Brooklyn Law School hosts exhibit featuring the First Latina Lawyers
Brooklyn Law School (BLS) hosted a showing of and reception for “Luminarias de la Ley: An Exhibit of the First Latina Lawyers 1900-1980,” a pictorial timeline of the history of Latina lawyers in the U.S. in Downtown Brooklyn Friday night.
The showing and reception is an original research project by University of Denver visiting scholar Dolores S. Atencio, who gave a lecture prior to the reception. Despite its name, the exhibit began as far back as the 1873 case of Bradwell v. Illinois — in which the U.S. Supreme Court denied women admission to the bar — and it ended with Associate Justice Sonia Sotomayor’s 2009 appointment to that same U.S. Supreme Court. In between, it tells the stories of 40 luminaries.
“We would not be here tonight if it were not for the creative inspiration and scholarly work of Professor Delores Atencio,” said BLS Dean Nicholas Allard. “I had the chance to walk through the exhibit earlier today. Not only is it artistically compelling, but it also serves as a fascinating timeline of the legal contributions made by the women of the Latin community.”
One of the women featured in the exhibit was Irma Vidal Santaella, a graduate of BLS in 1961 who became the first Puerto Rican woman admitted to the New York State Bar and who, in 1983, was the first elected to the New York Supreme Court.
“Irma Vidal Santaella is emblematic of the Brooklyn Law School legacy,” Allard said. “Since our founding in 1901, our law school has been a gateway to opportunity for talented people of all backgrounds who may not been able to pursue a legal education at other institutions. We were pioneers in opening the doors to legal education to women, Hispanic Americans, African Americans, immigrants and others from diverse backgrounds.”
The research project started in 1993 when Atencio created a slideshow for the Hispanic National Bar Association’s (HNBA) annual convention in San Francisco which featured 21 of the country’s first Latina lawyers. A year later, it was turned into the documentary “Las Primeras” (“The Firsts), which was virtually forgotten about until 2013.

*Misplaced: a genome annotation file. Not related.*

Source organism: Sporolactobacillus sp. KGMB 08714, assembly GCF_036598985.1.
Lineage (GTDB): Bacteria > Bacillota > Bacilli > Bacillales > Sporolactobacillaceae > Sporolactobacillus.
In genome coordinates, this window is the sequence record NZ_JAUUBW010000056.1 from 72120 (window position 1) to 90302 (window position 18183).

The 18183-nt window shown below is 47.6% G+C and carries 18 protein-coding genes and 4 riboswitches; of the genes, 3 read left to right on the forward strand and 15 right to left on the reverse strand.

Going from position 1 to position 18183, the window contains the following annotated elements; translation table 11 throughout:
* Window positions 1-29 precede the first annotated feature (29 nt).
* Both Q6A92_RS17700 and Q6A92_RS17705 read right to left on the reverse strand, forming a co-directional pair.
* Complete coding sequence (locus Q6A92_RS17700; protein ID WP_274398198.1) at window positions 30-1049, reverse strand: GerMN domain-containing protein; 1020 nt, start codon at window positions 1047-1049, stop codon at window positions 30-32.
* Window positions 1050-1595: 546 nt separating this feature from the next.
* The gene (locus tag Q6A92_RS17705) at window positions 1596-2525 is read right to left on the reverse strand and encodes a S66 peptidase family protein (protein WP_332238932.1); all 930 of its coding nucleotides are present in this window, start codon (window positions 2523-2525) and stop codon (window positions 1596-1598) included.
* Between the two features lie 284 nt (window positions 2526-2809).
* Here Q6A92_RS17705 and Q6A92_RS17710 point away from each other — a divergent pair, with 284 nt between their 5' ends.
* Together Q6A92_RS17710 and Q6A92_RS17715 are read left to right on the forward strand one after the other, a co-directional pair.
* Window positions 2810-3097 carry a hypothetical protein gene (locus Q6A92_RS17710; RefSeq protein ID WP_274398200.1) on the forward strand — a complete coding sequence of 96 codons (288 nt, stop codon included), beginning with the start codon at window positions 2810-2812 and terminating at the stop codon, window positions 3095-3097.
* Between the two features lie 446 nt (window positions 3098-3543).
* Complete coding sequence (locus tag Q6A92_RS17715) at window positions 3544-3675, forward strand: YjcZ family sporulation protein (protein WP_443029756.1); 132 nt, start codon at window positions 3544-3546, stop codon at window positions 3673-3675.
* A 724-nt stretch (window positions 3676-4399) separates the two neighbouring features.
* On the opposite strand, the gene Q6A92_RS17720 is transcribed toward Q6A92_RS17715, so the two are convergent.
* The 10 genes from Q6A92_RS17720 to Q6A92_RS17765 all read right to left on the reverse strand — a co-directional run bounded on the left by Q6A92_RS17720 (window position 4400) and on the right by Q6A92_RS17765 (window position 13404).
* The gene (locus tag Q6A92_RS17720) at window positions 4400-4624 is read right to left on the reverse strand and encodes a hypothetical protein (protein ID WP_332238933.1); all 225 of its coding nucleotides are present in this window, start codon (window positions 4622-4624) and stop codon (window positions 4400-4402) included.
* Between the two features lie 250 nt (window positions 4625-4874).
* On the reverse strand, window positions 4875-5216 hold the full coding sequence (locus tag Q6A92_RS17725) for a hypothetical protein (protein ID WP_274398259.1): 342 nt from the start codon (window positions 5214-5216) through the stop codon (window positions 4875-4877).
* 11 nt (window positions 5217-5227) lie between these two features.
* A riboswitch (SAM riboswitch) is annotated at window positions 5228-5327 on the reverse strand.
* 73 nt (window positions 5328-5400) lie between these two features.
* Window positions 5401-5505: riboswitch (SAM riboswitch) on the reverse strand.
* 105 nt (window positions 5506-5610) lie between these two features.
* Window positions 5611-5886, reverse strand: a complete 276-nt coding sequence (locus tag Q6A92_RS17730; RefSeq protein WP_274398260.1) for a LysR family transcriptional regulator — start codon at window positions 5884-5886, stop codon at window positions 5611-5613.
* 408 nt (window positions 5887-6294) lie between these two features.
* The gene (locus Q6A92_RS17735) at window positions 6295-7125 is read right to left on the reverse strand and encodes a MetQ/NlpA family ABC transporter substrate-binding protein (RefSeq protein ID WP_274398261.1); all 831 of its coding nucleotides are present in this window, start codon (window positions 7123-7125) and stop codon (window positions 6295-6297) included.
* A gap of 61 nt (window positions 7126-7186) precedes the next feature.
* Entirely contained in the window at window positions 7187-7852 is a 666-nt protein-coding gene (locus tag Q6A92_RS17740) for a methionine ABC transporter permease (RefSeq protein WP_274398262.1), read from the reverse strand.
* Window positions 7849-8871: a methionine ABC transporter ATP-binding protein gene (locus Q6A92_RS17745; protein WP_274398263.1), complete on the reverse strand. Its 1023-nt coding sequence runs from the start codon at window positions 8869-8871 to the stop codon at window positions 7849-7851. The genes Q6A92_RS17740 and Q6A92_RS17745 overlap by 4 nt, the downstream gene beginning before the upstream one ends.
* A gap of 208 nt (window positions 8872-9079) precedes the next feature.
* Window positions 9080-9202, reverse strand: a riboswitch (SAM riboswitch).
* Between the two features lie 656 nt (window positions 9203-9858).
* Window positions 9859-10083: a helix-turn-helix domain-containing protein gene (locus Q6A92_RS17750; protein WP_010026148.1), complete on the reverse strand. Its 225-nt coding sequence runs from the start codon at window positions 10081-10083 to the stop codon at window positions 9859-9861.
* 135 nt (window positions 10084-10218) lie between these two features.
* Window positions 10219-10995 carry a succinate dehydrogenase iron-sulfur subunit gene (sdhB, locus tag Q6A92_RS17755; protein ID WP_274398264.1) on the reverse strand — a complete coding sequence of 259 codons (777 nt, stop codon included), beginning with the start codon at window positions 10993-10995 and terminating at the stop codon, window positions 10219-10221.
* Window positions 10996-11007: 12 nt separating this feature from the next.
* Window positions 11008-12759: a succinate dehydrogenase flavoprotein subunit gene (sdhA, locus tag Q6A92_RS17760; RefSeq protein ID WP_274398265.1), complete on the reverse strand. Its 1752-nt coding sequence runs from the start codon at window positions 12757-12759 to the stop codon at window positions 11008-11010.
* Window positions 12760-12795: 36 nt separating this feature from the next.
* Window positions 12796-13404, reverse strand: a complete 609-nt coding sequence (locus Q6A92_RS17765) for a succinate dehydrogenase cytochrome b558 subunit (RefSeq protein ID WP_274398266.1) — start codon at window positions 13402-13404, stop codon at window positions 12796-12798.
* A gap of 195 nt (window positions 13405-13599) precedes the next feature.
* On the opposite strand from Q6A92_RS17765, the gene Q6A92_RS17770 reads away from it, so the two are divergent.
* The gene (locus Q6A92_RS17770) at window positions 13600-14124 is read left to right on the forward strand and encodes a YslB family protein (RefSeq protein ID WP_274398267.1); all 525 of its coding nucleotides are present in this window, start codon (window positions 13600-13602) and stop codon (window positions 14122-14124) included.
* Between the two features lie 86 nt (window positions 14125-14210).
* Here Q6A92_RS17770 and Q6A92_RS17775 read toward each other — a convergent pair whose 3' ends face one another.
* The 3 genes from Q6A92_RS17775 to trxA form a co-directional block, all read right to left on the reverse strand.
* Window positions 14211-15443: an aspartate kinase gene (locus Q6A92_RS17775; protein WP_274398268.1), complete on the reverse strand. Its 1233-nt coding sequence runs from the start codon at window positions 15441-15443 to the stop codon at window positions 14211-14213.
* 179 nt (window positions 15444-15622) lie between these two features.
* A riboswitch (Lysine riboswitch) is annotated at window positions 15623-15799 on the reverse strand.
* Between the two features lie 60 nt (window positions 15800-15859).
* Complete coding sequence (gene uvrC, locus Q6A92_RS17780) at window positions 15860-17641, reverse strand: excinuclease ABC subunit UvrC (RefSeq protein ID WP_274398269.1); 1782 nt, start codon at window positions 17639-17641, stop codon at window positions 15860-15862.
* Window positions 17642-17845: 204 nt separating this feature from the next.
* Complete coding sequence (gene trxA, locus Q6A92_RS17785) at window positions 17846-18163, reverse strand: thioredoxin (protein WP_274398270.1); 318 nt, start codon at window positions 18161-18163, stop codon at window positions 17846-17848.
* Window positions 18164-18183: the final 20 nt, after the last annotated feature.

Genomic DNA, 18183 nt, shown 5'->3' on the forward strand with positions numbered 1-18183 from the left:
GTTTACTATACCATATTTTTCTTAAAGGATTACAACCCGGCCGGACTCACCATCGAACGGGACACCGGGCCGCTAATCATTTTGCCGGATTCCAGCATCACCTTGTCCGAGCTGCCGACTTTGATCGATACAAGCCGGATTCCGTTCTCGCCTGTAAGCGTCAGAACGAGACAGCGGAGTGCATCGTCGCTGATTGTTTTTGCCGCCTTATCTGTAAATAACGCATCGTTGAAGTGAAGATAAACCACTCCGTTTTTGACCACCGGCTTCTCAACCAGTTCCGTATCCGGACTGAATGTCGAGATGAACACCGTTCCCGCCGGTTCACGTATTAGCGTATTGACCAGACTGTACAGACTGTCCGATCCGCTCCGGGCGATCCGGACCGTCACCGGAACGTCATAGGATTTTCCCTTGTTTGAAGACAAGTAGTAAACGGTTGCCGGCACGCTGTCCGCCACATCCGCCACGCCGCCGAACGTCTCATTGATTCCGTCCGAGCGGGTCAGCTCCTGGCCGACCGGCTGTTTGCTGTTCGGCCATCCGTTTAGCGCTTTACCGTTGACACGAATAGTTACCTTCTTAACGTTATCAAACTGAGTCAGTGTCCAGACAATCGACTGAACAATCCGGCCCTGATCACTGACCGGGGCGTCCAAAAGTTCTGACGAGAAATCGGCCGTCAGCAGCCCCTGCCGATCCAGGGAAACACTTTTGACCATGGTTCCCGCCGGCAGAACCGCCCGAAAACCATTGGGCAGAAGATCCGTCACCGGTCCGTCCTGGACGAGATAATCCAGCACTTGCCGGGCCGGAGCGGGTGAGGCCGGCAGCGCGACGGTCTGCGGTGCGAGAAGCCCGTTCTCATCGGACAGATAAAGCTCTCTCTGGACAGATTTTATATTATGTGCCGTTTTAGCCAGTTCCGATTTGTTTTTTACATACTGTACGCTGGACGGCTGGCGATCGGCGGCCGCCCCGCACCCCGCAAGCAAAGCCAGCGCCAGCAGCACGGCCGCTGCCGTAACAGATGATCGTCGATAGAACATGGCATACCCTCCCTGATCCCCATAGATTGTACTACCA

That year, Atencio continued the work and, with the help of her students, researched and wrote two pieces: “Abogadas Primeras — Una Historia” (“The First Latina Lawyers, A History”) and “Salute to Latinas in the 50 States,” printed and distributed in partnership with the HNBA Latina Commission. By the time they were done, the project became an identification and study of all Latina lawyers from 1900 through 1980.
Despite the outstanding progress Latina lawyers have made in those 80 years, Allard spoke of continuing the legacy at BLS of helping people of all backgrounds to rise up through education.
“We are proud of our history and legacy, but we do not rest on our laurels,” Allard said. “Today, more than ever, it is important for this law school to continue our leadership to make legal education accessible and affordable to talented and promising individuals from all backgrounds. We have much work to do to extend the blessings of liberty and opportunity to the generations to come. Let us be inspired by the vision of these luminarias and go forward together.”
From left: Professor Diana Sen; Queenie Paniagua, president of the Dominican Bar Association; Matthew Fernandez Konigsberg, regional president of the Hispanic National Bar Association (HNBA); Eneida Roman, HNBA Latina Commission co-chair; Betty Lugo, president of the Puerto Rican Bar Association; and Carmen Pacheco, president-elect of the PRBA.
From left: Andrea Scheer; Marvin Espana; Corina Lozada; Joseph Santiago; Ana Núñez; Jean Paul Stefan; Professor Dolores S. Atencio; Ernesto Slater; Stephanie Robayo; and José Andres Jaime.
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